Former customer restarting Lake Country Foods plant in Oconomowoc

Osage Food Products subsidiary hopes to begin production in April


An offshoot of Missouri-based Osage Food Products purchased the former Lake Country Foods plant in Oconomowoc and is hoping to begin production in early April.

OFP Ingredients purchased the building in August for $1 million. Kevin Marcus, general manager and partner of OFP Ingredients, said Osage was a Lake Country Foods customer before the company shut down in early 2018.

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Marcus said Lake Country Foods agglomeration processes had become an industry standard and Osage found it difficult to find products produced at the same level. When he heard the plant was closing, Marcus said his first thought was to see if Osage could purchase it or at least the equipment.

The nearly 100-year-old plant at 132 S. Concord Road in Oconomowoc was once home to Carnation Instant Products and was also owned by Nestle Beverage Co. Lake Country Foods purchased it in 1998.

Contractors for OFP Ingredients have been working on the facility since September, installing new commercial metal roofing, exterior roof walls, electrical and HVAC. Inside the facility, new doors and a separate packaging room are being added, Marcus said.

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“We’re cleaning the place up and we’re bringing it up to meet the standards of the customers and the regulatory bodies,” Marcus said. “It had kind of fallen in disrepair over the last 10 years so it needed quite a bit of work.”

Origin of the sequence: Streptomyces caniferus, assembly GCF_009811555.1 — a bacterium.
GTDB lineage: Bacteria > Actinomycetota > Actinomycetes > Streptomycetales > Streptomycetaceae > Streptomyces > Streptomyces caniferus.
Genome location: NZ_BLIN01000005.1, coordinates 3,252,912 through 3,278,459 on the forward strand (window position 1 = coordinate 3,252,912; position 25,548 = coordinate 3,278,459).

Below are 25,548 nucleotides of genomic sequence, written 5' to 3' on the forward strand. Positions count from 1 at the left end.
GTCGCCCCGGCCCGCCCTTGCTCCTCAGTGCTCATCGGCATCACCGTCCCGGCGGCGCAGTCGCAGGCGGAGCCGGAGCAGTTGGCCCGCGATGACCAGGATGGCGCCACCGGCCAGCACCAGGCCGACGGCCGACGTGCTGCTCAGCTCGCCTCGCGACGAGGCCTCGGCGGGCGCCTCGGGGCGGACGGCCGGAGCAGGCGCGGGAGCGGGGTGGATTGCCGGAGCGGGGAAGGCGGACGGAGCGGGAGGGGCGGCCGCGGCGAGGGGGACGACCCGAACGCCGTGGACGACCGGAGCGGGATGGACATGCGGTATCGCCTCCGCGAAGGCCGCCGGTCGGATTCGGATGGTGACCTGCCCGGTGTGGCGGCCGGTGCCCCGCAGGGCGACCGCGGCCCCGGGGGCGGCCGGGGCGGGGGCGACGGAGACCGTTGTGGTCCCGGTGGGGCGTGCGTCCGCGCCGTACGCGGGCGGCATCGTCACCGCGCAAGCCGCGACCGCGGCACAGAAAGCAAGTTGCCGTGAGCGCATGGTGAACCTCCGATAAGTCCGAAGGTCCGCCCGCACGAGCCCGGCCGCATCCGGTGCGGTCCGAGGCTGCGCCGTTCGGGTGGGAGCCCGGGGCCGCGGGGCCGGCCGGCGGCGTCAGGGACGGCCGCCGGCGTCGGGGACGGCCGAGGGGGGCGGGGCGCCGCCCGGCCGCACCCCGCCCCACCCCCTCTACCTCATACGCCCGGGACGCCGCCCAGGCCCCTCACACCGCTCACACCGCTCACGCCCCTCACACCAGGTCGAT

When Lake Country Foods closed, the company said it made the decision because it was not economically feasible to modernize the plant. Marcus said OFP Ingredients is confident based on its due diligence that it is possible to get the business up and running again.

Among the issues Lake Country Foods faced was $1.2 million in losses from Salmonella contamination that occurred just months before the plant shut down. The issue is now the subject of a lawsuit between Lake Country Foods and Houston Casualty Co., but Marcus said contamination won’t be an issue moving forward.

“I think we’ve got the facility under control. We identified the points where the contamination was taking place and we’ve fixed those areas,” Marcus said. “We’re spending millions of dollars here and if we didn’t think we could have fixed the problem we would have walked away from it.”

The plan is for renovation work to be done by the end of February. The company would clean and sanitize the facility in March before starting test runs. The goal would be to open for business in early April.

When Lake Country Foods closed it eliminated 91 jobs. Marcus said he hopes to have 30 to 35 employees when the plant reaches three shifts, ideally within three years.

The lower headcount is the result of limiting the products to dairy proteins.

“We’re going to limit what we’re going to do to some basic products,” Marcus said, adding OFP Ingredients could expand offerings in the future.

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